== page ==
The possibility of skin cancer is scary. But what if your doctor could channel information from doctors all over the world to find out more about your cancer, whether you need a biopsy, if you have cancer, what stage it is in, and what is the best treatment. Imagine your doctor could search through thousands, or hundreds of thousands, of images of skin cancer, and discover what would work best with your particular case.
That is exactly what researchers are trying to accomplish by incorporating artificial intelligence (AI) into the diagnosis and treatment of skin cancer.
Artificial intelligence in medicine
Computers are frequently used to analyze a set of data. Scientists are taking that one step further and teaching computers “deep learning” by building algorithms so that computers can think for themselves and become better at analyzing a set of data. How could that work in medicine? In skin cancer, using hundreds of thousands of images and applying algorithms, a program could provide information on diagnosis and stage of a single lesion within minutes. Deep learning provides a way for that program to continuously improve its analysis of images. The computer can learn about biological changes that can’t be seen or understood by looking with just the human eyes. The computer might notice tiny biological changes that could signal a potential for disease.
This research is taking place in another field of medicine: cardiology. Forbes Magazine describes a study completed in the UK where health information for 82,000 patients was analyzed using computer algorithms to predict future heart attacks. The results were compared to predictions based on criteria from the American College of Cardiology/American Heart Association, such as age, smoking history, history of diabetes, cholesterol levels, and other criteria. The computers did a better job at predicting which people would have a heart attack than humans.
Scientists are now working on using this type of technology for recognizing skin cancer, tuberculosis, breast cancer, and in the fields of pathology, ophthalmology, and cardiology, according to Forbes Magazine. AI could revolutionize health care by diagnosing diseases earlier and identifying people at risk before a disease develops.
AI for skin cancer
AI technology for skin cancer could be available as early as 2019. At the University of Waterloo in Canada, scientists are developing technology to help detect melanoma during the early stages. Melanoma is the deadliest form of skin cancer; however, the five-year survival rate is 97 percent when detected early and 14 percent when detected in late stages, according to the American Cancer Society. This makes early detection vital. The researchers at the University of Waterloo have entered tens of thousands of images of melanoma lesions, along with corresponding eumelanin and hemoglobin levels into a computer program. The program then analyzes the characteristics and biomarkers of a lesion to determine whether it could be melanoma. This has the potential to decrease the number of biopsies needed, as well as reduce the waiting time to find out a diagnosis.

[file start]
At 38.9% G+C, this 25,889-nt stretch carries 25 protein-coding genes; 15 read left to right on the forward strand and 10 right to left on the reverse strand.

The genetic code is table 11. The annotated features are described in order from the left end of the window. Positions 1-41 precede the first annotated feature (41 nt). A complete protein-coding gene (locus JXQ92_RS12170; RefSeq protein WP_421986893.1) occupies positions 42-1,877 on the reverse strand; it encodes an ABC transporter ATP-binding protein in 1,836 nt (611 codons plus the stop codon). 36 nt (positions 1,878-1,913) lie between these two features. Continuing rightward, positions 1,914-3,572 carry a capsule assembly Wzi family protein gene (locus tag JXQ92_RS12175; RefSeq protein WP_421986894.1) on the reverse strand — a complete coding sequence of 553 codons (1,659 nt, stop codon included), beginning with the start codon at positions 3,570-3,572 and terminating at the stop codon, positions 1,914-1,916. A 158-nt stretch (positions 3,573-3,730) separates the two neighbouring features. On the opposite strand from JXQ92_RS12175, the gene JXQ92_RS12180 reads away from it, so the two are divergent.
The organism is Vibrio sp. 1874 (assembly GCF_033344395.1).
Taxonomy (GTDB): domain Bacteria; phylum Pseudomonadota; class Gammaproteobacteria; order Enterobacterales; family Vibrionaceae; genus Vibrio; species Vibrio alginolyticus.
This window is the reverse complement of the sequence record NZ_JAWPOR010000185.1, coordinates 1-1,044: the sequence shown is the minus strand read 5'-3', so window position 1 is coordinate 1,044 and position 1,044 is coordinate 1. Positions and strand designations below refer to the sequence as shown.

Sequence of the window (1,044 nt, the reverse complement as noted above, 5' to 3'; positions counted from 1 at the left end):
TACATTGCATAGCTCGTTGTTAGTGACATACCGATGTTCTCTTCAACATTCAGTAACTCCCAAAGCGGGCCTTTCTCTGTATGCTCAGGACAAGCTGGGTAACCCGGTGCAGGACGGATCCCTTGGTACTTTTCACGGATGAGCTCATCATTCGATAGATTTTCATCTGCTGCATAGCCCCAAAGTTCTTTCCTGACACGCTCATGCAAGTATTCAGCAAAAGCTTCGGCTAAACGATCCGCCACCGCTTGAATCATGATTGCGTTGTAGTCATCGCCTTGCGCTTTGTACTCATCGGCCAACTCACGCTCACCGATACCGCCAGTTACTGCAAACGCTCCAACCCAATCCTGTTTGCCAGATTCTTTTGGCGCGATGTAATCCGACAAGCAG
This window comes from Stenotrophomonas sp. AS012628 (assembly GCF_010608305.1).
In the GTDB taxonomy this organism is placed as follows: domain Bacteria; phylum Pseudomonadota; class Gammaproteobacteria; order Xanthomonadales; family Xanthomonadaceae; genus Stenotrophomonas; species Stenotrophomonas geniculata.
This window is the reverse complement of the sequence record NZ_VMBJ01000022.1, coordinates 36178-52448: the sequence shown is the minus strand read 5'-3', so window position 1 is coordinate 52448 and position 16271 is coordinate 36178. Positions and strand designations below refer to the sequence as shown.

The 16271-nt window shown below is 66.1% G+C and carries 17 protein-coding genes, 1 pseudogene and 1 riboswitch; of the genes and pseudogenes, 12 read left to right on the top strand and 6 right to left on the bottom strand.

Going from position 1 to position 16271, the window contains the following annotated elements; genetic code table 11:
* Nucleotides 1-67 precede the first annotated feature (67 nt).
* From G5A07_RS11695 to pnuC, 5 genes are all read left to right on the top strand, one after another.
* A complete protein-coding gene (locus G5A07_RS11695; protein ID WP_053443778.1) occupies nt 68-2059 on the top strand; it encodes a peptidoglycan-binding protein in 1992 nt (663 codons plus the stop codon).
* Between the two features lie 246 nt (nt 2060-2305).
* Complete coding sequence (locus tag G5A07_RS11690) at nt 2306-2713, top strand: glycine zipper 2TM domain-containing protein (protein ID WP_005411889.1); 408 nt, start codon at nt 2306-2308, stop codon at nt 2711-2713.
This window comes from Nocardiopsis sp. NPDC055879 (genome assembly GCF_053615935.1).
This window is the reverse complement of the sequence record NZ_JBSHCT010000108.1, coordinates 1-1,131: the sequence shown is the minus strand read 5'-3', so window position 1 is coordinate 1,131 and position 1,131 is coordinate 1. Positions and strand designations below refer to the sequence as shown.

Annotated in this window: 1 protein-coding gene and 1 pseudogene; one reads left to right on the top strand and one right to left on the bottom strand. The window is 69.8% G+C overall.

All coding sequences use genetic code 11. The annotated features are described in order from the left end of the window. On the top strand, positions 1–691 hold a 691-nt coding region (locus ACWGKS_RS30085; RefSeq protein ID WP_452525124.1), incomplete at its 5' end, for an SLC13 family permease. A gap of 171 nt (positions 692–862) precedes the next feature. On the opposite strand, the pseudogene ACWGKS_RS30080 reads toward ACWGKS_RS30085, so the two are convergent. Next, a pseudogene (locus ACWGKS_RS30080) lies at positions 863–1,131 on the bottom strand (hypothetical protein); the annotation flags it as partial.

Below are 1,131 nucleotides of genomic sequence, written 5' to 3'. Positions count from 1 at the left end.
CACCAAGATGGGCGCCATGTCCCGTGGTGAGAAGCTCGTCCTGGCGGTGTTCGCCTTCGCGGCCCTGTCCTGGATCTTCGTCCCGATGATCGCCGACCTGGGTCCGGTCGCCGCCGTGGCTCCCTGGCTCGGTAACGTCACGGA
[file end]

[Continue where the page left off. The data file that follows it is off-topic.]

Researchers at Stanford University are also working on AI to detect skin cancer. They created a database of about 130,000 skin cancer images and created an algorithm for a computer to compare a lesion with these images and determine the probability of cancer. When tested, this program matched the performance of dermatologists. Their program used an algorithm developed by Google that identified images and placed them into one of 1,000 categories. They gathered images of skin cancer lesions from the internet to create a large database. The computer looks at the new image, compares it to the images in the database and puts it into a category of over 2,000 different skin diseases. They hope their research can be used to “visually screen for skin cancer and other diseases.”
Apps on your phone
There are several apps available for smart phones to help people track moles and other lesions. Some of these apps can alert you that you should see a dermatologist. At first, the AI programs that are being developed are meant to be used by doctors as an aid in identification and diagnosis of skin cancer, but in the future they might be available on your phone. There is some concern about the ability of apps on your smart phone providing a diagnosis or even a potential diagnosis. Will people use this information to avoid seeing a dermatologist or seeking treatment? Will people who receive a false negative reading not seek treatment when they should? Or will these types of programs help by increasing awareness and alerting people to a potential problem that they might have ignored in the past?
One such app, SkinVision, is not yet available in the United States, but according to the company website, is “coming to the U.S. soon.” This app instantly analyzes a spot and gives you a recommendation. Other skin cancer apps, such as the University of Michigan’s UMSkinCheck, offer a way to store images of a full body scan and spots or moles to monitor changes. It also reminds you when it is time to complete a new scan. It’s meant to raise awareness, provide a place to track changes, and improve communication with your dermatologist.
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Eileen Bailey is a freelance health writer. She is the author of What Went Right: Reframe Your Thinking for a Happier Now, Idiot’s Guide to Adult ADHD, Idiot’s Guide to Cognitive Behavioral Therapy, Essential Guide to Overcoming Obsessive Love, and Essential Guide to Asperger’s Syndrome. She can be found on Twitter @eileenmbailey and on Facebook at eileenmbailey.